Fish news
Fish news
 
Category: New Discoveries
Giant prehistoric predator found in UK waters

The fossilised skull of a gigantic predator has been found off the English Channel coast of southern England.

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Clemson researchers claim algae killed the dinosaurs

According to geologist James W. Castle and ecotoxicologist John H. Rodgers, both of the Clemson University in South Carolina, toxin-producing algae caused or contributed to the mass extinction of dinosaurs.

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Shark pups feed off their own livers

In order to survive until it becomes a skilled hunter, a shark pups is born with an enlarged “super liver” that functions as a food source for several months.

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Deletion of single molecule makes fish switch to violet vision

Researchers from Emory University have identified the first fish to have switched from ultraviolet vision to violet vision, i.e. the ability to see blue light. This fish in question – a type of scabbardfish – is also the first example of an animal where a deleted molecule has resulted in a change in visual spectrum.

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Barnacle glue works like human blood

Barnacles are capable of attaching themselves to virtually any underwater surface; from whale skin and turtle shells to ship hulls and pier structures. Just how they manage to keep themselves anchored has remained a mystery; a multimillion mystery since barnacles increase fuel consumption by adding additional drag to the submerged parts of marine vessels. Scientists knew that the barnacles used a type of glue, but they didn’t understand how it worked and why it was so strong.

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Louisiana gators surprise scientists with their fidelity

A 10-year study of Rockefeller Wildlife Refuge alligators has yielded some surprising results. Despite having plenty of suitable males to choose among, up to 70 percent of the female gators in this Louisiana refuge preferred to mate with the same male year after another.

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How do superswarms of krill form?

In the ocean, krill live together in swarms, some of them stretching for tens of kilometres. Krill swarms are some of the largest gatherings of life on the planet and this naturally poses some puzzling questions to science: Why are krill living together? How do they find each other? Why are some swarms enormous when others are more moderately sized?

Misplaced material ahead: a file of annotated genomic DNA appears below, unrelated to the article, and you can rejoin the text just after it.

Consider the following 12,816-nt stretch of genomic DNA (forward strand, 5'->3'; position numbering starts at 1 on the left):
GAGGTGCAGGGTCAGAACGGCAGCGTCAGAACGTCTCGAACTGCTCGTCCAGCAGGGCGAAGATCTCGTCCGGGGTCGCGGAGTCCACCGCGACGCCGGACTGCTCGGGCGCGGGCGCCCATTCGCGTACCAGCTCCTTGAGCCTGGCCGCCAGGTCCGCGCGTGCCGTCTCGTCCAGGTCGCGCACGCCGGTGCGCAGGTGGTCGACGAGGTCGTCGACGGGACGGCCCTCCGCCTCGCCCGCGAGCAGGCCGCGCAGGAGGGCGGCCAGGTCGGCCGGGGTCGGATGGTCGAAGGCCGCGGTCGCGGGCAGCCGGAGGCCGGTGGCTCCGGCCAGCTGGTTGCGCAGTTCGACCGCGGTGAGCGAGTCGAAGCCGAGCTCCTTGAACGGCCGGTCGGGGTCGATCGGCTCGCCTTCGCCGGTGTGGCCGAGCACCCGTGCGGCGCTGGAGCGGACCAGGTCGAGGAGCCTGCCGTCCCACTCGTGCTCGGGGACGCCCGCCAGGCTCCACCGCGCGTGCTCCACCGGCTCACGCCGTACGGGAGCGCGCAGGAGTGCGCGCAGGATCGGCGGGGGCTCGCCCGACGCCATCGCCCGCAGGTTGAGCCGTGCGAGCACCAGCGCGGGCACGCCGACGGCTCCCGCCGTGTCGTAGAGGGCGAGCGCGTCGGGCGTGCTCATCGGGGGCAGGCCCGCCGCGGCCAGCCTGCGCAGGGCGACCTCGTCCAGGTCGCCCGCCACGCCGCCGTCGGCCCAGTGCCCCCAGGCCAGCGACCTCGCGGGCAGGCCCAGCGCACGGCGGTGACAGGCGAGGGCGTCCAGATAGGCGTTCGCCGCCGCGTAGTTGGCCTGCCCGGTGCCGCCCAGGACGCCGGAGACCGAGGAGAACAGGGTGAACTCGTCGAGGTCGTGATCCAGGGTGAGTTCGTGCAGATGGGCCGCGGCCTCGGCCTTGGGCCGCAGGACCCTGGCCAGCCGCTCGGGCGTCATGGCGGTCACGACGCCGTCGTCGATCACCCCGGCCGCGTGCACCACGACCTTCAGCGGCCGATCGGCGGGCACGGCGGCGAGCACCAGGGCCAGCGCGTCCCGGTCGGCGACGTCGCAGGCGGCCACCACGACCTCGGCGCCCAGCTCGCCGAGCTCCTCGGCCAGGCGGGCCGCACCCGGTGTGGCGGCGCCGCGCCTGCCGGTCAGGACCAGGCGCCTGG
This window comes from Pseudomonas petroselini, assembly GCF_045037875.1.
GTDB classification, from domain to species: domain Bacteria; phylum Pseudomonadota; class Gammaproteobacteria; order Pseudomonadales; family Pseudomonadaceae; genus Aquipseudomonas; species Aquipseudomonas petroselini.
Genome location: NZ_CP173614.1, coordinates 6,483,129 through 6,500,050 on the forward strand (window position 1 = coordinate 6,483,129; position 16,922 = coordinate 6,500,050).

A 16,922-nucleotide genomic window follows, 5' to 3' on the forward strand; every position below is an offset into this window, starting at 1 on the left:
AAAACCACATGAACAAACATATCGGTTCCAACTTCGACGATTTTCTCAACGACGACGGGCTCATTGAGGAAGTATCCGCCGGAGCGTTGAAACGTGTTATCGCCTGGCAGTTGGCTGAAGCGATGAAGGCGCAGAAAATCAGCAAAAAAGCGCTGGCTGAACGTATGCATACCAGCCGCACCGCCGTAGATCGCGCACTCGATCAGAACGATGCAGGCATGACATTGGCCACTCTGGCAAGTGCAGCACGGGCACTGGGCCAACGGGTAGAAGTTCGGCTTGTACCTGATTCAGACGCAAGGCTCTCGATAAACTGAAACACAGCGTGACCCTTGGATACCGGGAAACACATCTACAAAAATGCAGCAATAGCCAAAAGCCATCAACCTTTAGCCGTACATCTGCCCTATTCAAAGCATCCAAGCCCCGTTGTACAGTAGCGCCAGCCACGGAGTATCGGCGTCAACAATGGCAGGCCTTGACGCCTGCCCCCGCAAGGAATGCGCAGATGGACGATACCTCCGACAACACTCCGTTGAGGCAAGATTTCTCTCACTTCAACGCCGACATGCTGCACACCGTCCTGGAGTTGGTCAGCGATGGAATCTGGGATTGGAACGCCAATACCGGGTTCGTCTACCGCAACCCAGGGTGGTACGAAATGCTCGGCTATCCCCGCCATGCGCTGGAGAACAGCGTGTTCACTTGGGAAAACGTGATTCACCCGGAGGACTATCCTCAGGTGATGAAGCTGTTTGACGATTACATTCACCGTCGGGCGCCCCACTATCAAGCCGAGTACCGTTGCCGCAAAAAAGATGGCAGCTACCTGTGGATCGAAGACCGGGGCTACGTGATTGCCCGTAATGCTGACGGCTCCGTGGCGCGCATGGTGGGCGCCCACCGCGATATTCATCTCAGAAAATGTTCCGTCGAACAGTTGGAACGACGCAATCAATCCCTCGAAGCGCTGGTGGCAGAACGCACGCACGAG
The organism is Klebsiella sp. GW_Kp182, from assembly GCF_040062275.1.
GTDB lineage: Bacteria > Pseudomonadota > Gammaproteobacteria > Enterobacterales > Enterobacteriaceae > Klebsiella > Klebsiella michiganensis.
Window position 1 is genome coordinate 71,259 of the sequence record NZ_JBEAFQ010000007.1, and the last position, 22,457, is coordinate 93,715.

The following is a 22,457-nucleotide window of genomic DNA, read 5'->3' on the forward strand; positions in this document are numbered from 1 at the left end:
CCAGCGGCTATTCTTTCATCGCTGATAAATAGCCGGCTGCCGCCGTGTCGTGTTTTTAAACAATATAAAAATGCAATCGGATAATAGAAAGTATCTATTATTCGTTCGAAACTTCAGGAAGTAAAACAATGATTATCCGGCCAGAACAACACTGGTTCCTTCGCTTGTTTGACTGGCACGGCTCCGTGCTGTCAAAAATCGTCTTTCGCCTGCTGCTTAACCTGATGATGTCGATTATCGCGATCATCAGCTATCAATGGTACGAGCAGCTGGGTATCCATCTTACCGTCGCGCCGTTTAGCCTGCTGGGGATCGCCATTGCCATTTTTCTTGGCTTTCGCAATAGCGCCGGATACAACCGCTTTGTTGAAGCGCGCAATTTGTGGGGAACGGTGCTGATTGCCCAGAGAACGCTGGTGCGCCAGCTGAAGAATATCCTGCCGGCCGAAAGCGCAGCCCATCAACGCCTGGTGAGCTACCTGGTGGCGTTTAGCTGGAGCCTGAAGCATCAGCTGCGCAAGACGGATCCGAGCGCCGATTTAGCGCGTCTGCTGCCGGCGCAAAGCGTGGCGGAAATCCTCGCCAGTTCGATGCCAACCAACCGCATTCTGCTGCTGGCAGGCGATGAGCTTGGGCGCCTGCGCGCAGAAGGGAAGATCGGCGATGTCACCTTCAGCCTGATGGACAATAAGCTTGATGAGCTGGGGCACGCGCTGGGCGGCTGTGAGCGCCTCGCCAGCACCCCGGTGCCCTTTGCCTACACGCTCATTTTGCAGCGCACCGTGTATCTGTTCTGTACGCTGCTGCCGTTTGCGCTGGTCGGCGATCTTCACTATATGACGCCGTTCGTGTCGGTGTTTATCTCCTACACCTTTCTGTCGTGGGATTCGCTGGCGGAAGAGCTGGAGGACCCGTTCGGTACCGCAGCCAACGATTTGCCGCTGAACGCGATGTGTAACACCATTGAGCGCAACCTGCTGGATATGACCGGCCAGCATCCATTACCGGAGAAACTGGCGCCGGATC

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American researchers get to the bottom of marine molecule mystery

Researchers at Woods Hole Oceanographic Institution (WHOI) and the University of South Carolina has managed to solve a conundrum that’s been puzzling marine scientists for roughly a decade – where does all the oceanic phosphonate come from?

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American lobsters use jet-force to travel faster

According to a new research report released by Canadian scientists, American lobsters use jet propulsion to gain extra speed as the walk across the ocean floor.

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Two new worms and an ancient crustacean discovered by cave divers in submarine lava tube

A previously unknown species of crustacean and two previously unknown species of annelid worms have been discovered during a cave dive near Lanzarote in the Canary Islands off the coast of northern Africa.

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Ocean-going robot will warn us of harmful algal blooms

The Monterey Bay Aquarium Research Institute (MBARI) have developed an aquatic robot capable of collecting algal cells from the ocean and extracting the genetic information needed to identify them.

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Mouse-deer swims underwater to escape predators

Two species of Asian mouse-deer have been observed utilizing a very interesting technique to get away from predators; they jump into the water and stay there until its safe to come up. By carefully swimming up to the surface to breathe now and then they can stay submerged for long periods of time.

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Dragonfly nymphs responsible for the lack of frog legs (but frogs infested with nematodes may have a few to spare)

One of the most controversial environmental issues of the past decade now seems to have been solved thanks to the consolidated efforts of one U.S. and one U.K. researcher.

In the late 1980s and early 1990s, researchers started getting reports of numerous deformed wild frogs and toads. Many of them missed a limb partly or completely, while others – even more strikingly – had extra legs or extra arms.

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J-shape trounces C-start as Asian snake exploits the escape reflex of fish to its advantage

You have probably noticed it if you’ve ever tried to catch a fish using your bare hands or a small net: the uncanny ability of these creatures to escape, sometimes even before you make a move. Most fish species are incredibly fast and seem to be virtual mind-readers when it comes to predicting when and where you will make your next attempt.

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Learning from the best

“Small fish may have small brains but they still have some surprising cognitive abilities”, says Dr Jeremy Kendal* from Durham University’s Anthropology Department.

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